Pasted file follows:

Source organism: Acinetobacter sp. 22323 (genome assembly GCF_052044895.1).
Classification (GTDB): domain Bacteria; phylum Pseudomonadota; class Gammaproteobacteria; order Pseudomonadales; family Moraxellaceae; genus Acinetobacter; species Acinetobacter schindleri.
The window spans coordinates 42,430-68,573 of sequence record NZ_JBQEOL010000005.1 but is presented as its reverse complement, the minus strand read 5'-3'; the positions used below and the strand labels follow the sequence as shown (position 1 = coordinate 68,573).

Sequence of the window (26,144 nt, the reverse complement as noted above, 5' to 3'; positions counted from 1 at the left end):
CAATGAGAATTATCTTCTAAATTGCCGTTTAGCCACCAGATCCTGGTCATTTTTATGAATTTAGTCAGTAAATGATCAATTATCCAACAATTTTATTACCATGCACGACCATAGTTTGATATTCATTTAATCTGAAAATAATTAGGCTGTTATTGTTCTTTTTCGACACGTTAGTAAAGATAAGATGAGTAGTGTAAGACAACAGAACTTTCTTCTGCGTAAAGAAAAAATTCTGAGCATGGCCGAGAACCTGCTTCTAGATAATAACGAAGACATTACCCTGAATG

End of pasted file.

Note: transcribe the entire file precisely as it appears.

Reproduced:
Source organism: Acinetobacter sp. 22323 (genome assembly GCF_052044895.1).
Classification (GTDB): domain Bacteria; phylum Pseudomonadota; class Gammaproteobacteria; order Pseudomonadales; family Moraxellaceae; genus Acinetobacter; species Acinetobacter schindleri.
The window spans coordinates 42,430-68,573 of sequence record NZ_JBQEOL010000005.1 but is presented as its reverse complement, the minus strand read 5'-3'; the positions used below and the strand labels follow the sequence as shown (position 1 = coordinate 68,573).

Sequence of the window (26,144 nt, the reverse complement as noted above, 5' to 3'; positions counted from 1 at the left end):
CAATGAGAATTATCTTCTAAATTGCCGTTTAGCCACCAGATCCTGGTCATTTTTATGAATTTAGTCAGTAAATGATCAATTATCCAACAATTTTATTACCATGCACGACCATAGTTTGATATTCATTTAATCTGAAAATAATTAGGCTGTTATTGTTCTTTTTCGACACGTTAGTAAAGATAAGATGAGTAGTGTAAGACAACAGAACTTTCTTCTGCGTAAAGAAAAAATTCTGAGCATGGCCGAGAACCTGCTTCTAGATAATAACGAAGACATTACCCTGAATG